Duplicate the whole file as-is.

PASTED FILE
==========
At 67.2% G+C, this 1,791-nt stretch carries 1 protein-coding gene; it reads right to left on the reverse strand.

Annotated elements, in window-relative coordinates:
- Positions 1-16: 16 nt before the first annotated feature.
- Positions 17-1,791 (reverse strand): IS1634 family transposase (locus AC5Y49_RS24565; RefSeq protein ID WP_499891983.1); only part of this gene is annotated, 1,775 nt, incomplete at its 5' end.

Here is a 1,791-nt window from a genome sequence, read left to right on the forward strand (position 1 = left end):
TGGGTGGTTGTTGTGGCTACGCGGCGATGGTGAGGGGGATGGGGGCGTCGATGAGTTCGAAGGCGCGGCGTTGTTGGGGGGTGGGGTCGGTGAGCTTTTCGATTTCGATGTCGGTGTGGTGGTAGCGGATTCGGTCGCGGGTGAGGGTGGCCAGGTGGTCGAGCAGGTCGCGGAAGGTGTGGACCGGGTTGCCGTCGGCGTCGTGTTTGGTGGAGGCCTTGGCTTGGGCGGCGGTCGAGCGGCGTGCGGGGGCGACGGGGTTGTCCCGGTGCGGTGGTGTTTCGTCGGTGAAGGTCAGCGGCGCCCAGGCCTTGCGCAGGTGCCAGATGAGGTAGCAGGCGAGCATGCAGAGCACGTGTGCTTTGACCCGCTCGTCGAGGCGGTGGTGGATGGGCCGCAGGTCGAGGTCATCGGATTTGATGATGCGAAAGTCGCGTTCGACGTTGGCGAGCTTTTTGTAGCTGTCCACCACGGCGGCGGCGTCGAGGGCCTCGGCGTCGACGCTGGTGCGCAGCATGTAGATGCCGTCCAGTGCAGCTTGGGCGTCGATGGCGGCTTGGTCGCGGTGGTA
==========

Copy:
At 67.2% G+C, this 1,791-nt stretch carries 1 protein-coding gene; it reads right to left on the reverse strand.

Annotated elements, in window-relative coordinates:
- Positions 1-16: 16 nt before the first annotated feature.
- Positions 17-1,791 (reverse strand): IS1634 family transposase (locus AC5Y49_RS24565; RefSeq protein ID WP_499891983.1); only part of this gene is annotated, 1,775 nt, incomplete at its 5' end.

Here is a 1,791-nt window from a genome sequence, read left to right on the forward strand (position 1 = left end):
TGGGTGGTTGTTGTGGCTACGCGGCGATGGTGAGGGGGATGGGGGCGTCGATGAGTTCGAAGGCGCGGCGTTGTTGGGGGGTGGGGTCGGTGAGCTTTTCGATTTCGATGTCGGTGTGGTGGTAGCGGATTCGGTCGCGGGTGAGGGTGGCCAGGTGGTCGAGCAGGTCGCGGAAGGTGTGGACCGGGTTGCCGTCGGCGTCGTGTTTGGTGGAGGCCTTGGCTTGGGCGGCGGTCGAGCGGCGTGCGGGGGCGACGGGGTTGTCCCGGTGCGGTGGTGTTTCGTCGGTGAAGGTCAGCGGCGCCCAGGCCTTGCGCAGGTGCCAGATGAGGTAGCAGGCGAGCATGCAGAGCACGTGTGCTTTGACCCGCTCGTCGAGGCGGTGGTGGATGGGCCGCAGGTCGAGGTCATCGGATTTGATGATGCGAAAGTCGCGTTCGACGTTGGCGAGCTTTTTGTAGCTGTCCACCACGGCGGCGGCGTCGAGGGCCTCGGCGTCGACGCTGGTGCGCAGCATGTAGATGCCGTCCAGTGCAGCTTGGGCGTCGATGGCGGCTTGGTCGCGGTGGTA